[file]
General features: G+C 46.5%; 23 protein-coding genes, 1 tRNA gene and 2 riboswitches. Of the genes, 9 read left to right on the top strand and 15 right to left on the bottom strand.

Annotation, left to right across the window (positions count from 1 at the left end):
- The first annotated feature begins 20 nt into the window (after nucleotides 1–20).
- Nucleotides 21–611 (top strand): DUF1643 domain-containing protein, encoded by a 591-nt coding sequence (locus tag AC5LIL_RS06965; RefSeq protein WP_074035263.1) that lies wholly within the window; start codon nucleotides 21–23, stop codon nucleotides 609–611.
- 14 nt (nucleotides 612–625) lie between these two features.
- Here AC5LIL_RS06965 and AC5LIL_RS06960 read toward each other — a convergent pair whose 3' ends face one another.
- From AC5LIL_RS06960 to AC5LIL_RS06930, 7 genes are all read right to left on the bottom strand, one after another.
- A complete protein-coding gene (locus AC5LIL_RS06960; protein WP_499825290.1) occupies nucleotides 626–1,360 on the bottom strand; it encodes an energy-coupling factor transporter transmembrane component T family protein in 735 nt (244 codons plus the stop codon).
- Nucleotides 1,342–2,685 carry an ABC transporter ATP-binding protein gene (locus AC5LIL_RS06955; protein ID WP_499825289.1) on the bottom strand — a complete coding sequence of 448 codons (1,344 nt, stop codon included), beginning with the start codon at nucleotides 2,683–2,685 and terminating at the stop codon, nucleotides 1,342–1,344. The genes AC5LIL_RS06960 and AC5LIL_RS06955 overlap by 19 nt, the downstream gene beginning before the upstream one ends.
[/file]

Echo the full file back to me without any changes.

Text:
General features: G+C 46.5%; 23 protein-coding genes, 1 tRNA gene and 2 riboswitches. Of the genes, 9 read left to right on the top strand and 15 right to left on the bottom strand.

Annotation, left to right across the window (positions count from 1 at the left end):
- The first annotated feature begins 20 nt into the window (after nucleotides 1–20).
- Nucleotides 21–611 (top strand): DUF1643 domain-containing protein, encoded by a 591-nt coding sequence (locus tag AC5LIL_RS06965; RefSeq protein WP_074035263.1) that lies wholly within the window; start codon nucleotides 21–23, stop codon nucleotides 609–611.
- 14 nt (nucleotides 612–625) lie between these two features.
- Here AC5LIL_RS06965 and AC5LIL_RS06960 read toward each other — a convergent pair whose 3' ends face one another.
- From AC5LIL_RS06960 to AC5LIL_RS06930, 7 genes are all read right to left on the bottom strand, one after another.
- A complete protein-coding gene (locus AC5LIL_RS06960; protein WP_499825290.1) occupies nucleotides 626–1,360 on the bottom strand; it encodes an energy-coupling factor transporter transmembrane component T family protein in 735 nt (244 codons plus the stop codon).
- Nucleotides 1,342–2,685 carry an ABC transporter ATP-binding protein gene (locus AC5LIL_RS06955; protein ID WP_499825289.1) on the bottom strand — a complete coding sequence of 448 codons (1,344 nt, stop codon included), beginning with the start codon at nucleotides 2,683–2,685 and terminating at the stop codon, nucleotides 1,342–1,344. The genes AC5LIL_RS06960 and AC5LIL_RS06955 overlap by 19 nt, the downstream gene beginning before the upstream one ends.